Jacob looked at the forest, so dark and menacing despite the brightness of the silvery moonlight. “Is there another way?”

The driver shook his head. “You can’t get to Virtue-topia without passing through the Forest of Doom and Gloom. No one can. But there’s no point in going. Most never make it through the forest. Even if you did get there, you’ll never get past the first city.”

“Or the second.” A fellow with shifty eyes peered over his shoulder suspiciously.

“Or the third,” growled a man whose voice was gruff and hostile.

“Much less beyond that! And even if you do, there is the rivers and the swamps and all the other obstacles,” an old woman said querulously. “They’ll stop you as sure as a bull running into a barn wall.”

Jacob tried to picture this, but each time he did, his imaginary bull burst through the wall of the barn, shattering it and sending red splinters flying everywhere. Real barns must be sturdier than the imaginary kind.

The driver nodded. “You’d do best to turn back now, Lad. Listen to your little brother. Don’t go into the Forest of Doom and Gloom, or you’ll wish you never had.”

The driver clicked his tongue and jiggled his reigns. The horse plodded forward. The other folks followed the carriage. Their faces drawn.

Jacob watched them go, his terror growing. Nicky’s enthusiasm drained away. He grabbed his spy case and held it against his chest. They both looked at the forest beyond the bronze gate. It was full of dark shadows and eerie noises. Jacob knew he could not go in there.


“We’ve got to go.” His voice came out as a croak. “Sarah.”

Nicky pouted. “I wish Sarah was here. She wouldn’t be afraid.”

“That’s because she would not know it was bad.” Jacob felt cold all over. He wished he were home again, back in his bed.

“No it’s not.” Nicky threw him a dark look. “It’s cause she’s brave.”

“She doesn’t know any better.” Jacob stared at the forest. Both brothers were quite for a time.

“So, what do we do now?” asked Nicky.

 “We have to go.”

Jacob took a step forward. Nicky whimpered, but he did not pull away. Together, they walked through the bronze gate to Virtue-topia.

*                                                          *                                                          *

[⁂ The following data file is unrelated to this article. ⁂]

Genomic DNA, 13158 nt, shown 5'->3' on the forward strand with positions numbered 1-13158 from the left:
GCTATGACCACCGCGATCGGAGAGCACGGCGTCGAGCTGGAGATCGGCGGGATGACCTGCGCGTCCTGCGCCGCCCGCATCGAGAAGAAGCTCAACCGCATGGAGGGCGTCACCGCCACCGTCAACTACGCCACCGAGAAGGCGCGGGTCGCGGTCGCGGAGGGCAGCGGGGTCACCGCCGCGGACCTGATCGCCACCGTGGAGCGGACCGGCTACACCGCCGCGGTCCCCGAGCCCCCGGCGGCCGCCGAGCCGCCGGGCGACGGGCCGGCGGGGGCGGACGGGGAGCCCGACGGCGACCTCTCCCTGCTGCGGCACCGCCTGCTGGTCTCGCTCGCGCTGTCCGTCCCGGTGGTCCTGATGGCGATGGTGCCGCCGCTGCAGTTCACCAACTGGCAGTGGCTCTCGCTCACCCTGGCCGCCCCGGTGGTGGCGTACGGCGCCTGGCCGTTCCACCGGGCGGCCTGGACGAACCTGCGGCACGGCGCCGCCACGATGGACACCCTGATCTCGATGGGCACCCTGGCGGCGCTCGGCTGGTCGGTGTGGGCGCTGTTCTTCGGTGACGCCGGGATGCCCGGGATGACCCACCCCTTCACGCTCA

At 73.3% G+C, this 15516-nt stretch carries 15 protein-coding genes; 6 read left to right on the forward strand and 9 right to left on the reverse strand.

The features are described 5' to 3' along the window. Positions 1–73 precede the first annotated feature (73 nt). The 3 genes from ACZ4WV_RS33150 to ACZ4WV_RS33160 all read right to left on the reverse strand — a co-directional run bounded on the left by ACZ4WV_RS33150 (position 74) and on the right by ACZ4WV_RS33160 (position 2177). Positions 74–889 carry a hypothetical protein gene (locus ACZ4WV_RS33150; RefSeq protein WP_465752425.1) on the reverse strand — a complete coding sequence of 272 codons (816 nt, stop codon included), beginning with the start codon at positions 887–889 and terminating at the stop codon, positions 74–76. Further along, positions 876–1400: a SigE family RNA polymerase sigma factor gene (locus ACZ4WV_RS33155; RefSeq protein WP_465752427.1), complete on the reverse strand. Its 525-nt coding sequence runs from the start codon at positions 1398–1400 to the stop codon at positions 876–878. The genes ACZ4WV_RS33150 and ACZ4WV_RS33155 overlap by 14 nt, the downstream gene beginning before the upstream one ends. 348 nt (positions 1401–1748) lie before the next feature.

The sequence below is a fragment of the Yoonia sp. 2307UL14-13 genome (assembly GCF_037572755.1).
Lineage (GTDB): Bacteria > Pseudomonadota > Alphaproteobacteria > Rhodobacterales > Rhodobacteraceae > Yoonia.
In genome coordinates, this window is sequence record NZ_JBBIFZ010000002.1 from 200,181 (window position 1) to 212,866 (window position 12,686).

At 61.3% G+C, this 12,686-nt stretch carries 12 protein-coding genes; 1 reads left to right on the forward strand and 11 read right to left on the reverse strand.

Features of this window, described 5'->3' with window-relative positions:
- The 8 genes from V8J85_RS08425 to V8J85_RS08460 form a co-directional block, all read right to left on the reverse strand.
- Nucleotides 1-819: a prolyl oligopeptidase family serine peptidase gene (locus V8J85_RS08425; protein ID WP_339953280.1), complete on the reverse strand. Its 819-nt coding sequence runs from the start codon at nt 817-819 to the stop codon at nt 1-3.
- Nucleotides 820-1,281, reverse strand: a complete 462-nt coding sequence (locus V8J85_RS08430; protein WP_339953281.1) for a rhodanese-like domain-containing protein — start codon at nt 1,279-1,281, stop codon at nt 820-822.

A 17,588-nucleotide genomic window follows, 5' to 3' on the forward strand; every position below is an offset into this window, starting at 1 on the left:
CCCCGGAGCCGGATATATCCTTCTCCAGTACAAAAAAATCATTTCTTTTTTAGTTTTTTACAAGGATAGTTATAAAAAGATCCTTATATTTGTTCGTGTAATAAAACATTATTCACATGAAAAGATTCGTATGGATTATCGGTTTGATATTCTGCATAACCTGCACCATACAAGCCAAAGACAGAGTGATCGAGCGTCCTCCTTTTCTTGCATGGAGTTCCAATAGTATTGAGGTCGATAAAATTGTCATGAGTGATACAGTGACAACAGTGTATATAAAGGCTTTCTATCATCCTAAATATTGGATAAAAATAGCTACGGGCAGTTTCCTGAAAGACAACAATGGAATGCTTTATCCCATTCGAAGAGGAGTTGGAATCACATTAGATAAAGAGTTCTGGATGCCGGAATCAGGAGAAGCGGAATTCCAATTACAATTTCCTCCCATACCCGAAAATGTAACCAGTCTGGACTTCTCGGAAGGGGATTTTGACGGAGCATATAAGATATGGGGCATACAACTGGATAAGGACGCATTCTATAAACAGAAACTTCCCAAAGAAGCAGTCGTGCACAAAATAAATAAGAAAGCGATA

The boys walked forward under the watchful eye of the full moon. Its silvery light cast dark shadows before them. The high, arched, bronze gate passed overhead and soon fell behind. The forest closed around them like a cold unwanted embrace.

Eerie noises hooted and creaked from behind the trees. The towering oaks and poplars by the gate had given way to gnarled birches and spruce, the branches of which seemed to reach out like crooked arms, as if to waiting grab an trespasser so foolish as to leave the path and dare the thick, thorny underbrush. Jacob and Nicky huddled close together and crept forward.

Something large and dark flew overhead, flapping loudly. Nicky grabbed Jacob and cried out in fear. Jacob was terrified, too, but he put his arm protectively around his brother. Another flap and the creature was gone. Jacob looked about warily. Whatever it was sounded big. He prayed it would not return.

“Hey, Nicky! Let’s pray, like we do at night.” Jacob said brightly.

He began praying out loud, the way their mother did with them each evening. Just thinking about it cheered him, but this turned out to have been a mistake. To Nicky, prays implied bedtime and bed implied…

“It’s too scary! It’s too scary!” Nicky threw his arms up, as if to block out the sounds and darkness. His voice was high and shrill. “It’s going to give me nightmares.”

“Nicky, we’ve got to keep going.” Jacob’s voice wavered, betraying his own fear. Nicky let out a long plaintive whine. He squatted down and coved his head with his arms.

“I want Mommy! It’s too scary!”

“We can’t stop now.” Jacob did not point out they did not know the way home. That would just make his brother more upset.

“Too scary! Too scary!”

Jacob looked left and right, but there was no one in sight. They were alone. He did not know what to do. Nicky was too heavy to carry, even their mother could no longer carry him. Jacob could not leave his little brother alone in the wilderness and go for help, yet staying here was frightening. He resented having to make decisions that should be made by grown ups. Until last week, no one had ever called upon him to do such things.

“We can’t just stay here, Nicky,” Jacob insisted. “We’ve got to go somewhere. If you don’t want to go on, we should go back to the other side of the gate.”